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Smoking & the pathogenesis of macular degeneration

Institution: University of California, Santa Barbara
Investigator(s): Lincoln Johnson, Ph.D.
Award Cycle: 2000 (Cycle 9) Grant #: 9RT-0071 Award: $99,500
Subject Area: General Biomedical Science
Award Type: Research Project Awards

Initial Award Abstract
Macular degeneration is the eye disease that is the leading cause of blindness in people over the age of 60 in this country. The disease causes the death of the light sensitive “photoreceptor” cells in a specialized part of the retina called the macula, thus the name macular degeneration. The macula is a small but very important part of the retina; it is responsible for “fine acuity vision”, the vision one uses when driving, reading, sewing, watching television or any activity requiring fine focus. Unfortunately, no treatment has been shown to be consistently effective in preventing macular degeneration or reversing the loss of vision caused by the disease.

A number of clinical studies have shown that people who smoke cigarettes are two to four times more likely to suffer loss of vision due to macular degeneration than are non-smokers. The studies detailed in this proposal will begin to determine why, at the most basic cellular and molecular levels, this is true. The studies will address one hypothesis that has been advanced to explain the relationship between smoking and macular degeneration, that of smoking-induced oxidative stress. We will determine experimentally whether oxidative stress causes abnormalities in the “retinal pigmented epithelial cells” of the eye. These “RPE” cells are important to the survival and well being of the photoreceptor cells of the retina, and dysfunction in these cells is regarded as a key element in the development of macular degeneration.

The goal of the studies is to assess whether, under experimental oxidative stress, RPE cells exhibit abnormal patterns of production of molecules that (1) form harmful deposits called drusen in the eyes of individuals with macular degeneration or (2) are involved in stimulating the growth of blood vessels in the neovascular or “wet” form of the disease. These studies will lead to a better understanding of the relationship between smoking and macular degeneration and have the potential to lead to the development of treatments that will reduce visual loss due to this devastating disease.

Final Report
Introduction. Age-related macular degeneration (AMD) is the leading cause of new blindness in elderly adults in this country and is the overall most common cause of blindness in the Western world. The results of a number of epidemiological studies show that smokers have a two to four fold increased likelihood of suffering of visual loss from AMD than do non-smokers. While the adverse effects of smoking on the risk of developing AMD is likely to involve multiple mechanisms, three hypotheses have been advanced as likely explanations for this association. These include smoking-induced (1) oxidative stress, (2) vascular insufficiency, and (3) immune/inflammatory response. The aim of these studies was to examine the effects oxidative stress on retinal pigmented epithelial (“RPE”) cells. RPE cells lie at the back of the eye and play numerous roles in ensuring the health and well being of the light-sensitive photoreceptor cells of the retina. Many of pathologic signs of macular degeneration stem from abnormalities in RPE cells.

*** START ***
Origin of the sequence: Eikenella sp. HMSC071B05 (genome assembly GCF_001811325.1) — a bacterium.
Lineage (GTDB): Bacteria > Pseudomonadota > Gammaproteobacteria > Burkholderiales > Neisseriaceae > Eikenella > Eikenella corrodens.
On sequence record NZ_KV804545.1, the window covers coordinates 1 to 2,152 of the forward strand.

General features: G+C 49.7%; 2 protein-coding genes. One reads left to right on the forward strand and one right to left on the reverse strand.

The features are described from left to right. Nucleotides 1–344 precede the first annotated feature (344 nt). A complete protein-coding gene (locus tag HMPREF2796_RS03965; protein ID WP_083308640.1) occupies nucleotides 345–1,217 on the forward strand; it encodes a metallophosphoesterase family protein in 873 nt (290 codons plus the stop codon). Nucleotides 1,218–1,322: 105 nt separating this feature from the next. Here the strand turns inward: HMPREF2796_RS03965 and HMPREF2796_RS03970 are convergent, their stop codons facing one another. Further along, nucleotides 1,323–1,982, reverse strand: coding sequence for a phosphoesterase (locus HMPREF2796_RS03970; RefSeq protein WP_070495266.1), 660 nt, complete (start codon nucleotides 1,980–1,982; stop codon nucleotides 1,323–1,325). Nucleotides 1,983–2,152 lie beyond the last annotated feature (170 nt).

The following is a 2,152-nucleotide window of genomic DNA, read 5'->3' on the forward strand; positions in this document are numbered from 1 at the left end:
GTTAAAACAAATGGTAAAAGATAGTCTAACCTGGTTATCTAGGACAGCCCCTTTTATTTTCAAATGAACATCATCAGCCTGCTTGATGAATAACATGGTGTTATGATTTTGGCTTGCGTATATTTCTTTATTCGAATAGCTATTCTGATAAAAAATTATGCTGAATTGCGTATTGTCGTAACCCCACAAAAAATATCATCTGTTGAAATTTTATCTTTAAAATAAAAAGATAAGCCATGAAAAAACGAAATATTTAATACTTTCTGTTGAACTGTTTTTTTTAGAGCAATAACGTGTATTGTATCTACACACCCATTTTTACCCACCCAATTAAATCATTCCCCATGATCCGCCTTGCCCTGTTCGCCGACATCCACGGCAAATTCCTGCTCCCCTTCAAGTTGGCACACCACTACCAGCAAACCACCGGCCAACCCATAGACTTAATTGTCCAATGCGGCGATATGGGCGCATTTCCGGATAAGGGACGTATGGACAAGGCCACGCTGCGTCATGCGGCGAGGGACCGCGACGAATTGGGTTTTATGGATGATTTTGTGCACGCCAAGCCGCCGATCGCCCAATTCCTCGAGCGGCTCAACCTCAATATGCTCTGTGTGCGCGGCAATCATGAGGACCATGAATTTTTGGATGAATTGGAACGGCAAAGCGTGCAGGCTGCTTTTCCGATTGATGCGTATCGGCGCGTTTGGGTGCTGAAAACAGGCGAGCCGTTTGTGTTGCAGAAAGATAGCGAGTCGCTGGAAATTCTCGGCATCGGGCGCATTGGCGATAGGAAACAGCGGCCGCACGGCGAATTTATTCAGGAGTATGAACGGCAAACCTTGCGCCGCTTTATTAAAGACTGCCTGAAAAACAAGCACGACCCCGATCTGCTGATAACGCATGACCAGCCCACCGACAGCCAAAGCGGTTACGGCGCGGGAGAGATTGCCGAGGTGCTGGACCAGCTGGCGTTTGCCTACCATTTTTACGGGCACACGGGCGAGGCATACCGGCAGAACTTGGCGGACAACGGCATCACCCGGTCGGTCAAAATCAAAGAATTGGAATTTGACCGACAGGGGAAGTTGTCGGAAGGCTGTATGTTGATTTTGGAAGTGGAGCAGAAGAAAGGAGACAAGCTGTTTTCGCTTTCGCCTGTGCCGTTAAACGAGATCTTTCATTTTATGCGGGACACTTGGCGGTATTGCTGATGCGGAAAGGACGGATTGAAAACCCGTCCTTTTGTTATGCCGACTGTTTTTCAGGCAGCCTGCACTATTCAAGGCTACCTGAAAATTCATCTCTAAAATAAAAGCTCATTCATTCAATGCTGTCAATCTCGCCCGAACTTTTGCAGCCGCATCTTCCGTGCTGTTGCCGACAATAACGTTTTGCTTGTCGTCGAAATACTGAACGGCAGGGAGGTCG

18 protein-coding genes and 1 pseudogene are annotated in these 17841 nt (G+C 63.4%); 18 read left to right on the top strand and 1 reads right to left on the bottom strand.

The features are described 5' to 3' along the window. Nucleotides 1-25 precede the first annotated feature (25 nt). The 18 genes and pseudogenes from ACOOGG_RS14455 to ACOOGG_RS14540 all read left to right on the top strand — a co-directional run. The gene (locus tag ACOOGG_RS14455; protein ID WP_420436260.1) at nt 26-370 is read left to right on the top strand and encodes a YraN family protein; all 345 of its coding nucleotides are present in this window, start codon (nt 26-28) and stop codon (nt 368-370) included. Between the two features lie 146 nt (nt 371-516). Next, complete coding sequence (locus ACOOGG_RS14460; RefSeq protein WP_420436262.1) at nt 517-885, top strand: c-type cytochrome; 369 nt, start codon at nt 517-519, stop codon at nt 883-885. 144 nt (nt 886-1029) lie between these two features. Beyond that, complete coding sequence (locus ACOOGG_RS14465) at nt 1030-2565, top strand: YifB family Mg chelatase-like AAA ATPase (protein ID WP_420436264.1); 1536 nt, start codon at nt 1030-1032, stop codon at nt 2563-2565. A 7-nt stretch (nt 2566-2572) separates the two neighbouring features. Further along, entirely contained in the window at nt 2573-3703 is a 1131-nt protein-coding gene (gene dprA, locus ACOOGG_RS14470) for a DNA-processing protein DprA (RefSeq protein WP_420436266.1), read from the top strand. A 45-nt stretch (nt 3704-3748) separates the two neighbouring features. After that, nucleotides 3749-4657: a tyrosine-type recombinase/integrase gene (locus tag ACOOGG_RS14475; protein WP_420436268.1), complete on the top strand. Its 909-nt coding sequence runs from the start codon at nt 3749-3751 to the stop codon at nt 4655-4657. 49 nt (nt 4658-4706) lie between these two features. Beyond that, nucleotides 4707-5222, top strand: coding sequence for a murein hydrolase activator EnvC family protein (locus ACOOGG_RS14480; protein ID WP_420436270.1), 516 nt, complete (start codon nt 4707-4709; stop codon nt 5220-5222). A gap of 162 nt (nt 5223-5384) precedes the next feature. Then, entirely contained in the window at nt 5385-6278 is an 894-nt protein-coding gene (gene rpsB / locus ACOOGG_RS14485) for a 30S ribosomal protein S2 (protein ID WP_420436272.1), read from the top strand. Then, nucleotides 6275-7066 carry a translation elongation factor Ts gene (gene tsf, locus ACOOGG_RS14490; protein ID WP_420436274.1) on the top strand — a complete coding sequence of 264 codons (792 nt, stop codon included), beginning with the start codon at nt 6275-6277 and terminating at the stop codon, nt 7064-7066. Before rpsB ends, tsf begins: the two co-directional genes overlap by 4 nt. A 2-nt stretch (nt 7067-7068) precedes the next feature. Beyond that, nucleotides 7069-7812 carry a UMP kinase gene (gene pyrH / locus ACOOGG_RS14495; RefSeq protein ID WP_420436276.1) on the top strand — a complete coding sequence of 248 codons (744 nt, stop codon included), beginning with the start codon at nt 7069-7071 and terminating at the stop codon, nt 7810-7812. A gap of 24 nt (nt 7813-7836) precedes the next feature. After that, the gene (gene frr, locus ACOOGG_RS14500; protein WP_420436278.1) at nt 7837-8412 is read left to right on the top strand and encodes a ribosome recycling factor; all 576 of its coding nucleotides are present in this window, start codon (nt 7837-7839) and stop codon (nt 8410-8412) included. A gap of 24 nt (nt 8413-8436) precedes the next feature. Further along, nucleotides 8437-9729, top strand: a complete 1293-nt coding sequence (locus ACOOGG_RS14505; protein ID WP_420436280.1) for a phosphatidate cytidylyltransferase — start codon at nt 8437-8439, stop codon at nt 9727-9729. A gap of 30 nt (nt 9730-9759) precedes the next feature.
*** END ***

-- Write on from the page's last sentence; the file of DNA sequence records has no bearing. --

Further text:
Topic Addressed. These studies sought to determine whether experimentally induced oxidative stress causes changes in gene expression in RPE cells that are involved in the pathogenesis of AMD. They examined RPE cells for the expression of (1) Molecular components of drusen, abnormal extracellular deposits that are a hallmark of macular degeneration, and (2) Angiogenic factors that are likely to play a role in the induction of new blood vessel growth that causes the most severe exudative or “wet” form of AMD.

Research Progress. Changes in gene transcription for molecular components of drusen and angiogenic factors in RPE cells subjected to oxidative stress induced by hydrogen peroxide (H2O2) were examined using quantitative polymerase chain reaction (QPCR) technologies. For the angiogenic factors, increases in expression were observed for VEGF, PEDF and angiopoietin-1, whereas a decrease in the expression of angiogenin was observed. Of the drusen-associated molecules, Apo E and vitronectin showed increased expression; while those of CRP and C5 were both relatively low, CRP showing decreased expression. These analyses indicate that oxidatively stressed RPE cells have significantly altered expression patterns for angiogenic factors, as well as some drusen-associated molecules.

RPE cell cultures exposed to H2O2 and corresponding control cultures were also compared by DNA array analysis on a cytokine/growth factor DNA gene array. Of the 375 gene sequences represented in the array, 38 were expressed more highly in the oxidatively stressed cells than in controls. The expression of seven genes was determined to be reduced in the stressed cells. Included among the genes upregulated in response to oxidative stress were those for several angiogenic factors, including VEGF, angiogenin and angiopoietins 1, 2.

Future Directions. The data obtained in these investigations supports the theory that the secretion of angiogenic factors by RPE cells in response to oxidative stress may be involved in stimulating retinal neovascularization associated with the late stages of AMD. It is anticipated that further study will determine the molecular mechanisms underlying this response and perhaps serve as the basis for the development of treatment strategies aimed at reducing the production of harmful pro-angiogenic factors by RPE cells.